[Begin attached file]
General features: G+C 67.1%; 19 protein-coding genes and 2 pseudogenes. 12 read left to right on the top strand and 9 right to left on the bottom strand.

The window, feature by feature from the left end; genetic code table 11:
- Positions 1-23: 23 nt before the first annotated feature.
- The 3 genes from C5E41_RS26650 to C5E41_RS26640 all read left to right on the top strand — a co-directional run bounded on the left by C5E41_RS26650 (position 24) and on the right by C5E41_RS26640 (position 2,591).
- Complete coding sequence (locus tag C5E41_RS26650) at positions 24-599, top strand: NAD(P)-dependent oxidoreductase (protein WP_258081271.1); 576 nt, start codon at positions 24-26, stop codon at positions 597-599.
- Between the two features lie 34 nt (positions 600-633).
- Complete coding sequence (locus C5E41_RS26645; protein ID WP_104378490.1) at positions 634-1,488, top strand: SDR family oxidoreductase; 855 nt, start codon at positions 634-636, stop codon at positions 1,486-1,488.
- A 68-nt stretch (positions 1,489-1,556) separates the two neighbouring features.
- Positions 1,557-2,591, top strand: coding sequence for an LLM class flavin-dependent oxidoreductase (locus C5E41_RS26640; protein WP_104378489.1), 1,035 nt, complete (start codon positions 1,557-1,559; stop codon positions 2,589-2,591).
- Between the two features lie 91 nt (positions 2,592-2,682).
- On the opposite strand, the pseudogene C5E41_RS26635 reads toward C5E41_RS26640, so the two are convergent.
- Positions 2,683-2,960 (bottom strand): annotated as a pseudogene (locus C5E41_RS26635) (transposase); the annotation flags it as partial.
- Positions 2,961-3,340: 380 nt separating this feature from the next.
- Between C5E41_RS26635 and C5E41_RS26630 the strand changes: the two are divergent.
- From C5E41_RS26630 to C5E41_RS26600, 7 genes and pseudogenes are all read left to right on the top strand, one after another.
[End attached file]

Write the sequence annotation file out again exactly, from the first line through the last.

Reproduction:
General features: G+C 67.1%; 19 protein-coding genes and 2 pseudogenes. 12 read left to right on the top strand and 9 right to left on the bottom strand.

The window, feature by feature from the left end; genetic code table 11:
- Positions 1-23: 23 nt before the first annotated feature.
- The 3 genes from C5E41_RS26650 to C5E41_RS26640 all read left to right on the top strand — a co-directional run bounded on the left by C5E41_RS26650 (position 24) and on the right by C5E41_RS26640 (position 2,591).
- Complete coding sequence (locus tag C5E41_RS26650) at positions 24-599, top strand: NAD(P)-dependent oxidoreductase (protein WP_258081271.1); 576 nt, start codon at positions 24-26, stop codon at positions 597-599.
- Between the two features lie 34 nt (positions 600-633).
- Complete coding sequence (locus C5E41_RS26645; protein ID WP_104378490.1) at positions 634-1,488, top strand: SDR family oxidoreductase; 855 nt, start codon at positions 634-636, stop codon at positions 1,486-1,488.
- A 68-nt stretch (positions 1,489-1,556) separates the two neighbouring features.
- Positions 1,557-2,591, top strand: coding sequence for an LLM class flavin-dependent oxidoreductase (locus C5E41_RS26640; protein WP_104378489.1), 1,035 nt, complete (start codon positions 1,557-1,559; stop codon positions 2,589-2,591).
- Between the two features lie 91 nt (positions 2,592-2,682).
- On the opposite strand, the pseudogene C5E41_RS26635 reads toward C5E41_RS26640, so the two are convergent.
- Positions 2,683-2,960 (bottom strand): annotated as a pseudogene (locus C5E41_RS26635) (transposase); the annotation flags it as partial.
- Positions 2,961-3,340: 380 nt separating this feature from the next.
- Between C5E41_RS26635 and C5E41_RS26630 the strand changes: the two are divergent.
- From C5E41_RS26630 to C5E41_RS26600, 7 genes and pseudogenes are all read left to right on the top strand, one after another.